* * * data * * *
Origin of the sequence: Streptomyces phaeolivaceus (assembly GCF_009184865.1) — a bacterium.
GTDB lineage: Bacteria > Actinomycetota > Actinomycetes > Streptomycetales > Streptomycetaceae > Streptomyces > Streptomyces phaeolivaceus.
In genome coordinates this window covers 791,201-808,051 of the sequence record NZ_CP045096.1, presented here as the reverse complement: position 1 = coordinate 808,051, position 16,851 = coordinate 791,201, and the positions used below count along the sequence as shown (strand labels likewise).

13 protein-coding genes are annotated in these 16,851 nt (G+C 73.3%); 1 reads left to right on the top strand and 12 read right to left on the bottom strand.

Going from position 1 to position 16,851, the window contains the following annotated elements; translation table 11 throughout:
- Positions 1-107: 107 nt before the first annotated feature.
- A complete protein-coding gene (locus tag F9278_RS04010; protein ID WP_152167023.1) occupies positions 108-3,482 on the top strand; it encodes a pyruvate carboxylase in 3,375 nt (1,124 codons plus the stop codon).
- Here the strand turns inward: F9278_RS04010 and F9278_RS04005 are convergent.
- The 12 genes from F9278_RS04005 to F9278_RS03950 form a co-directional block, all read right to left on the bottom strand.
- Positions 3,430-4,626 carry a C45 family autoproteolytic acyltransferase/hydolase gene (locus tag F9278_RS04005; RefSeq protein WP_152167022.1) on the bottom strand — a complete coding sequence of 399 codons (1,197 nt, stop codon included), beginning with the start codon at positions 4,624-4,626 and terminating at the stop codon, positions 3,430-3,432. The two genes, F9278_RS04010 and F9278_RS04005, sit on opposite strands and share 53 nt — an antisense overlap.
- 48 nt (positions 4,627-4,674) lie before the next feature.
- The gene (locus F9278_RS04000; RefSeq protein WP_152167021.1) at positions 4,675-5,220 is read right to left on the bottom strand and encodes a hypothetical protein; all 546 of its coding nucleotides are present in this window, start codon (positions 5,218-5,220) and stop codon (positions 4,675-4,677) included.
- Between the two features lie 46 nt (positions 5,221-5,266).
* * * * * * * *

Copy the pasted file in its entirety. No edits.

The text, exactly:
Origin of the sequence: Streptomyces phaeolivaceus (assembly GCF_009184865.1) — a bacterium.
GTDB lineage: Bacteria > Actinomycetota > Actinomycetes > Streptomycetales > Streptomycetaceae > Streptomyces > Streptomyces phaeolivaceus.
In genome coordinates this window covers 791,201-808,051 of the sequence record NZ_CP045096.1, presented here as the reverse complement: position 1 = coordinate 808,051, position 16,851 = coordinate 791,201, and the positions used below count along the sequence as shown (strand labels likewise).

13 protein-coding genes are annotated in these 16,851 nt (G+C 73.3%); 1 reads left to right on the top strand and 12 read right to left on the bottom strand.

Going from position 1 to position 16,851, the window contains the following annotated elements; translation table 11 throughout:
- Positions 1-107: 107 nt before the first annotated feature.
- A complete protein-coding gene (locus tag F9278_RS04010; protein ID WP_152167023.1) occupies positions 108-3,482 on the top strand; it encodes a pyruvate carboxylase in 3,375 nt (1,124 codons plus the stop codon).
- Here the strand turns inward: F9278_RS04010 and F9278_RS04005 are convergent.
- The 12 genes from F9278_RS04005 to F9278_RS03950 form a co-directional block, all read right to left on the bottom strand.
- Positions 3,430-4,626 carry a C45 family autoproteolytic acyltransferase/hydolase gene (locus tag F9278_RS04005; RefSeq protein WP_152167022.1) on the bottom strand — a complete coding sequence of 399 codons (1,197 nt, stop codon included), beginning with the start codon at positions 4,624-4,626 and terminating at the stop codon, positions 3,430-3,432. The two genes, F9278_RS04010 and F9278_RS04005, sit on opposite strands and share 53 nt — an antisense overlap.
- 48 nt (positions 4,627-4,674) lie before the next feature.
- The gene (locus F9278_RS04000; RefSeq protein WP_152167021.1) at positions 4,675-5,220 is read right to left on the bottom strand and encodes a hypothetical protein; all 546 of its coding nucleotides are present in this window, start codon (positions 5,218-5,220) and stop codon (positions 4,675-4,677) included.
- Between the two features lie 46 nt (positions 5,221-5,266).